Reaping the benefits: ag set for $15.6 billion boost
Since the earliest days of agriculture, technology and innovation have played an important role in sowing the seed of growth and development of the sector.
From helping to make manual labour more efficient, like the plough and tractor; to making the most of yields, including refrigeration and canning; and digital innovations, like sensors to monitor on-farm conditions; new and innovative technologies have consistently supported the evolution of agriculture.
And, with help from connectivity, its evolution looks set to continue.
Greener pastures ahead
According to the latest research from Connecting Australia: Future of Farming, commissioned by nbn and conducted by AlphaBeta, the nbn™ network can help support vital growth in Australia’s agriculture sector to help strengthen the economy.
The research estimates, by 2030, internet-enabled technologies could add $15.6 billion – an increase of 20 per cent – to the farming, forestry and fishery sectors’ gross value of production per year.
And economic modelling undertaken as part of the research suggests that accelerated adoption of emerging technologies, enabled by connectivity (including services over the nbn™ network), can help deliver transformational growth to farming and agriculture in the next ten years.
This is especially encouraging given recent times.
Of course, the importance of connectivity to regional, rural and remote Australia is something we’ve long known, and has been the motivation behind initiatives including the business nbn™ Satellite Service and forming our dedicated regional-focused business unit.
(F)armed with connectivity
To achieve agriculture’s goal of becoming Australia’s next $100 billion industry, the research shows increased adoption of digital technology on-farm is essential.
With poor connectivity estimated to cost farmers up to $5 per hectare≠, the availability of services over the nbn™ network can help enable this important technology uptake across Australia.
Through increased adoption of digital agriculture, the research estimates up to $1.2 billion in increased premium agriculture exports by 2030.
As for the internet-enabled technologies set to enable the highest productivity growth in Australia, the research pinpoints those including technologies that help farmers:
- make data-driven decisions ($8 billion productivity growth potential)
- analyse real-time information ($4.3 billion productivity growth potential)
- save time through automation ($3.3 billion productivity growth potential)
Sowing the seeds of connectivity
To help Australian farmers take full advantage of these kinds of digital opportunities, we’re continuing to collaborate closely with the agricultural sector to design wholesale connectivity solutions that support these emerging technologies.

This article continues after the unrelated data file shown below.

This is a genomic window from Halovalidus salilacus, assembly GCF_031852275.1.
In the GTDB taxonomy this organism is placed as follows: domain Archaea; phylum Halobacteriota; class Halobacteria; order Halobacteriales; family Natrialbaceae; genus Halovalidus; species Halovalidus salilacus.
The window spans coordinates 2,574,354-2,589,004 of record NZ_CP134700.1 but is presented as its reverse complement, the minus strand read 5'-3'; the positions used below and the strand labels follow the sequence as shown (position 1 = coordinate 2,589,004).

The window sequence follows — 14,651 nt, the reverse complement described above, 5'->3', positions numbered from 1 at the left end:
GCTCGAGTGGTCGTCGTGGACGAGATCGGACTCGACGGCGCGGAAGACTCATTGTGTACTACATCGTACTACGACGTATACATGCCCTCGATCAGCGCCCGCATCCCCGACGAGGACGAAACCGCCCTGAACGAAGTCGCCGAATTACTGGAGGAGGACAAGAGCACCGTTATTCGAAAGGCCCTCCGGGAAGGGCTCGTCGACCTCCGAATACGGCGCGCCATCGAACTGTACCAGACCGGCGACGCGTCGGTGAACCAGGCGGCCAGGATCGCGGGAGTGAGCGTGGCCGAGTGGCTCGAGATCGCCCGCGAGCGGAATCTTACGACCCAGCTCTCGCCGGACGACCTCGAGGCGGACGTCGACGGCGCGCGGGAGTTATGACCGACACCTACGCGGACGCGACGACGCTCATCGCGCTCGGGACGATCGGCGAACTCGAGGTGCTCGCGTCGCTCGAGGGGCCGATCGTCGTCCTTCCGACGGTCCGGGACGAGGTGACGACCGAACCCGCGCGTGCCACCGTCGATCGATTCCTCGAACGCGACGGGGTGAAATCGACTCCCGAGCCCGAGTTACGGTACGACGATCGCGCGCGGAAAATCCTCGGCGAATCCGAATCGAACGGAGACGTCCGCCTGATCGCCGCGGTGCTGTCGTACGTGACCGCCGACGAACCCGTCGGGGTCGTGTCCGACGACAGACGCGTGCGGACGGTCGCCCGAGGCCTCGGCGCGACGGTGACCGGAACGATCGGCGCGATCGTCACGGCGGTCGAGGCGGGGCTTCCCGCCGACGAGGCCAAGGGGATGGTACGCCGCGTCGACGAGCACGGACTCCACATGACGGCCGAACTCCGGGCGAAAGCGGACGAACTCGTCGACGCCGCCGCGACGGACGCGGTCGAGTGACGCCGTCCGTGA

Through a combination of increasing adoption, improving education and awareness, enriching skills and building digital confidence, nbn is committed to working with the rest of industry to support Australian agriculture’s $100b objective by 2030.
“Australia’s farming community had been through a challenging time in recent years,” says Tony Mahar, Chief Executive of the National Farmers’ Federation, “but the sector continued to perform strongly in the context of global uncertainty brought about by COVID-19.
“We’re excited about what could be possible in the years to come with the support of technology.”
It’s a sentiment we strongly share.
Just like innovation and technology have played an important part in the history of agriculture, we know services over the nbn™ network will play a crucial role in its future.
“Whether adopting sensors and analytics to help increase crop yields or using robotics to automate dangerous tasks and reduce workforce risks, there is significant scope for connected farming to grow exponentially across Australia, particularly as technology and infrastructure improves,” says Tony.
ˆThe Connecting Australia report on agriculture was commissioned by NBN Co. and undertaken by AlphaBeta. AlphaBeta Advisors undertook analysis of the benefits of internet-enabled technology by categorising agricultural technology into 3 types of technologies (automation and robotics, decision support technology and monitoring technologies), identifying the degree of internet connectivity required, and estimating the potential benefits of these technologies to different agricultural uses (e.g. dryland cropping) to 2030. The analysis is aligned to and builds on the Farm Institute of Australia, Accelerating precision agriculture to decision agriculture 2017 project.
A rural nbn™ user is defined as an individual who has a home internet connection and lives in non-metropolitan suburb/postcode where nbn™ is at least 90% rolled out, this comparison has been made with individual who aren’t connected to the nbn™ network.